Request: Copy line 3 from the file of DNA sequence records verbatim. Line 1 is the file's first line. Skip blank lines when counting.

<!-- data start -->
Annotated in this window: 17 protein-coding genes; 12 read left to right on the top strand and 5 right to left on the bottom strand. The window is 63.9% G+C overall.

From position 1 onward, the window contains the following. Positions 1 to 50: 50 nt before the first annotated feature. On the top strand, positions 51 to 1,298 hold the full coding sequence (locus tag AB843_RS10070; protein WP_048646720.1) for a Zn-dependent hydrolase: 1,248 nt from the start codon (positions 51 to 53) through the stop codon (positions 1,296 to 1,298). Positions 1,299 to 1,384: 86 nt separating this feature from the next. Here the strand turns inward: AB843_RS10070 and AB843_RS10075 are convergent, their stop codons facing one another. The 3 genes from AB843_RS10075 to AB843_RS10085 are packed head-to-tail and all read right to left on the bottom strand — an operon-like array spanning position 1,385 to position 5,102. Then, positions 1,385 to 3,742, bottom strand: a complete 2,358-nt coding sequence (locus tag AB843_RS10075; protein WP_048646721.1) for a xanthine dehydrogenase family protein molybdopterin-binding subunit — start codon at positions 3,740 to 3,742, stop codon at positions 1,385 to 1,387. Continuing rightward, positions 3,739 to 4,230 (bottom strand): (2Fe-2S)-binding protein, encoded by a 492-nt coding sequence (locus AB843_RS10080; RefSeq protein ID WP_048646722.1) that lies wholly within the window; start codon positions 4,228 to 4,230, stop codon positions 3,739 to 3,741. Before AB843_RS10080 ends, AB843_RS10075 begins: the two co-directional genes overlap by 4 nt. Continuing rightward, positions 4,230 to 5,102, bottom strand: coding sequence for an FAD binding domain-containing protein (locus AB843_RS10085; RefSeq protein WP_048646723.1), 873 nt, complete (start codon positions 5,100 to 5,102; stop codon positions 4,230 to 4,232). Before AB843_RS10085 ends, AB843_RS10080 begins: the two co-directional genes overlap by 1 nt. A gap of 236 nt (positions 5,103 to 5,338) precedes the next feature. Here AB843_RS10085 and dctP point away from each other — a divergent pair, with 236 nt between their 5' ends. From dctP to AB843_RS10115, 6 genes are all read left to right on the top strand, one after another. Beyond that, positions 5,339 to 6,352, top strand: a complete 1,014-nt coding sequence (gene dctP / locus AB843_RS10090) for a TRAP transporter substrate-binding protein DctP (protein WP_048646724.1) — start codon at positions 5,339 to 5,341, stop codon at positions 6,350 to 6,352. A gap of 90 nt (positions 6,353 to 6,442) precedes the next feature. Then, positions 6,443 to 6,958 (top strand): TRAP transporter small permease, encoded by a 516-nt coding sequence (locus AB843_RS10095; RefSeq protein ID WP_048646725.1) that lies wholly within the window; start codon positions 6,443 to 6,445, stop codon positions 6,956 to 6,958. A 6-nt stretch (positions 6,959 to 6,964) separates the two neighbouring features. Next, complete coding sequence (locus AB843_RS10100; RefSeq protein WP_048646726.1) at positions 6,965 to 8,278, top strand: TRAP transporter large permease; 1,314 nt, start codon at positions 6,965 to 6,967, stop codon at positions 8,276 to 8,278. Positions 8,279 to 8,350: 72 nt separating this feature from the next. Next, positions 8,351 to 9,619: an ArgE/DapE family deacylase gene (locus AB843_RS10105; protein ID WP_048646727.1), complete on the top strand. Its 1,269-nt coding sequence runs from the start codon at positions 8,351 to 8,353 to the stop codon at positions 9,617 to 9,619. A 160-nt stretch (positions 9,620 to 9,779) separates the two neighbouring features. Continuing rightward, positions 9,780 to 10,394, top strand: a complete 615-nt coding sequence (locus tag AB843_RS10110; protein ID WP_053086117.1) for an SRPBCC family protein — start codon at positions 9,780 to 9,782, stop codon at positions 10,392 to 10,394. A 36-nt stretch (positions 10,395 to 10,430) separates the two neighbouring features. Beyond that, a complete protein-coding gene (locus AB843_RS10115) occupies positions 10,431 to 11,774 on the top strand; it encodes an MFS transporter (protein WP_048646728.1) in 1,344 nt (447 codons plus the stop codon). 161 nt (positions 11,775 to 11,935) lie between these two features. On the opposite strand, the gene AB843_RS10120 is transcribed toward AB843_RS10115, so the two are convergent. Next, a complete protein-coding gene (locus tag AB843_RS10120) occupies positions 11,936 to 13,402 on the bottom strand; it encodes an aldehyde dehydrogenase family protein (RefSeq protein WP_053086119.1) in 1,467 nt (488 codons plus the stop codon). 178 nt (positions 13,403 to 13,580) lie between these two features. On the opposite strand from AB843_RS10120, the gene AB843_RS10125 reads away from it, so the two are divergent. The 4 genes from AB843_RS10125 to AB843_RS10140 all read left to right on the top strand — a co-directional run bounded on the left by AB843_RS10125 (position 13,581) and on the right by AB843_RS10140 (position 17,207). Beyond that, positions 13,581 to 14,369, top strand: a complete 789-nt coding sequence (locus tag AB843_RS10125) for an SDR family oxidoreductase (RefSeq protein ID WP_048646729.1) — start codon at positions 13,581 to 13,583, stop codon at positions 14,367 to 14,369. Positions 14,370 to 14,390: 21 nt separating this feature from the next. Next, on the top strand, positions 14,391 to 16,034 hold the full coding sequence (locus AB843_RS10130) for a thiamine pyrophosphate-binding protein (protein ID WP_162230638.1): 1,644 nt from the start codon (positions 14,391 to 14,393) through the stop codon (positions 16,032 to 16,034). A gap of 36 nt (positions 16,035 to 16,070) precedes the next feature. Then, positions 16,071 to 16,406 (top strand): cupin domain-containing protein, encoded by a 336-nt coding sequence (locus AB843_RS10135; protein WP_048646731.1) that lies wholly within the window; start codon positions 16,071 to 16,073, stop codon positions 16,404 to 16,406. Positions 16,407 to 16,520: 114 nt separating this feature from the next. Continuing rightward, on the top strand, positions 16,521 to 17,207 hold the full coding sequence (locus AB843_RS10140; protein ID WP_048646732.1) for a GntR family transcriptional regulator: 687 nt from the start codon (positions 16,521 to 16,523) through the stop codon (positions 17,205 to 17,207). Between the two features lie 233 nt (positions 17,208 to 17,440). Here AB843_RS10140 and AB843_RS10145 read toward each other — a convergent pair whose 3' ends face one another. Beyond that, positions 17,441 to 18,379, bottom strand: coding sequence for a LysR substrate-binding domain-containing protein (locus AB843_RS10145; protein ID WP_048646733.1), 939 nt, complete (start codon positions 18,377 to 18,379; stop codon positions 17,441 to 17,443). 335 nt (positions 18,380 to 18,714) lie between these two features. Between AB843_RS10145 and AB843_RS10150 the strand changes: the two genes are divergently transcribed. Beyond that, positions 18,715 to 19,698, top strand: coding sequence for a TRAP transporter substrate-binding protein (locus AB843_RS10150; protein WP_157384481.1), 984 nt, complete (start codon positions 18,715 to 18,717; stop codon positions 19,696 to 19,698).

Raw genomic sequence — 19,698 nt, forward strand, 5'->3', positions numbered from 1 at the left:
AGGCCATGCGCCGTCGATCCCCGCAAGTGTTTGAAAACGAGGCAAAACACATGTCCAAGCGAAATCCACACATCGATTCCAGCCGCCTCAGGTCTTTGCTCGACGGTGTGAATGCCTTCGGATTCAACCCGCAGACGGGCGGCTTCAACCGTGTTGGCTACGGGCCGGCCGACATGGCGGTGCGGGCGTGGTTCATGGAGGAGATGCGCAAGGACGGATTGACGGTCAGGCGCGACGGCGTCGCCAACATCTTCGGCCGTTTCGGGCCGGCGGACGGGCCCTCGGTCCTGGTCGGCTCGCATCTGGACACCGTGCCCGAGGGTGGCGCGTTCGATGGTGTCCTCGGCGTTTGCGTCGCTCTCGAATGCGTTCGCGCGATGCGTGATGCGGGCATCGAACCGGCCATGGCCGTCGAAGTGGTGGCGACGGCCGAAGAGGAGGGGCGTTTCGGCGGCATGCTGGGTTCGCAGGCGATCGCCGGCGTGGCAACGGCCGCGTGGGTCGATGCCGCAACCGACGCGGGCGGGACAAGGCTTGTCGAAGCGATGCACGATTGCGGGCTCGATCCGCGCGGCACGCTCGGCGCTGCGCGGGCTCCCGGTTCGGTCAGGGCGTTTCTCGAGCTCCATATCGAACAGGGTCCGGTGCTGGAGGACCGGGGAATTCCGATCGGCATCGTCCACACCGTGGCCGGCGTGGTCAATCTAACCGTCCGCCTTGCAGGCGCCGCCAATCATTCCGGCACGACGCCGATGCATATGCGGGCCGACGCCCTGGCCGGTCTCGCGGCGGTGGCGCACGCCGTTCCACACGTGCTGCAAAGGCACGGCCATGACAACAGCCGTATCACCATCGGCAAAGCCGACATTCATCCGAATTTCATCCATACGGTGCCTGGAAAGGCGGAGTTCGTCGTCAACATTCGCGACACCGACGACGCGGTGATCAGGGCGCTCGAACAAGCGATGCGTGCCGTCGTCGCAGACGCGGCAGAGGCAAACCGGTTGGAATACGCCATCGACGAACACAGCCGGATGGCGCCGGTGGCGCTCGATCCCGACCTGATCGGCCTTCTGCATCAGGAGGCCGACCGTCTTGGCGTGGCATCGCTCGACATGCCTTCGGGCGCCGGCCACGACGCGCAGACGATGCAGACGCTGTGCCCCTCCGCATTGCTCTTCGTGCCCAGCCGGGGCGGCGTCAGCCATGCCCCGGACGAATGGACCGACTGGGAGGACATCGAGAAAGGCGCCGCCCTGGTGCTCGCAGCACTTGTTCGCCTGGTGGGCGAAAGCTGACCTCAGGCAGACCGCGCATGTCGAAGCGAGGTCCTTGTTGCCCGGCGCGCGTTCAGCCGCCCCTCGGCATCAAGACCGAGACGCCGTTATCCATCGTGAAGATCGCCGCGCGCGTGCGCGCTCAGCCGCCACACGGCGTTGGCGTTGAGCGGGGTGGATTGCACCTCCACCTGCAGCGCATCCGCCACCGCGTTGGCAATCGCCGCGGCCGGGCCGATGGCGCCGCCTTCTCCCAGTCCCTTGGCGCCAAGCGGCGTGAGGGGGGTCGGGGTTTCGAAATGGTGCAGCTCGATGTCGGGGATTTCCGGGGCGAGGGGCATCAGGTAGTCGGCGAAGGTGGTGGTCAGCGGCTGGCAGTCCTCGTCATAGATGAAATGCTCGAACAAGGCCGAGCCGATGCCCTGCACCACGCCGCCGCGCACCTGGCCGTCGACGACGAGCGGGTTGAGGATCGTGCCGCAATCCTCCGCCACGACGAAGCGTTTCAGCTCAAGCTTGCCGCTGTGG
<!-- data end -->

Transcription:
Raw genomic sequence — 19,698 nt, forward strand, 5'->3', positions numbered from 1 at the left: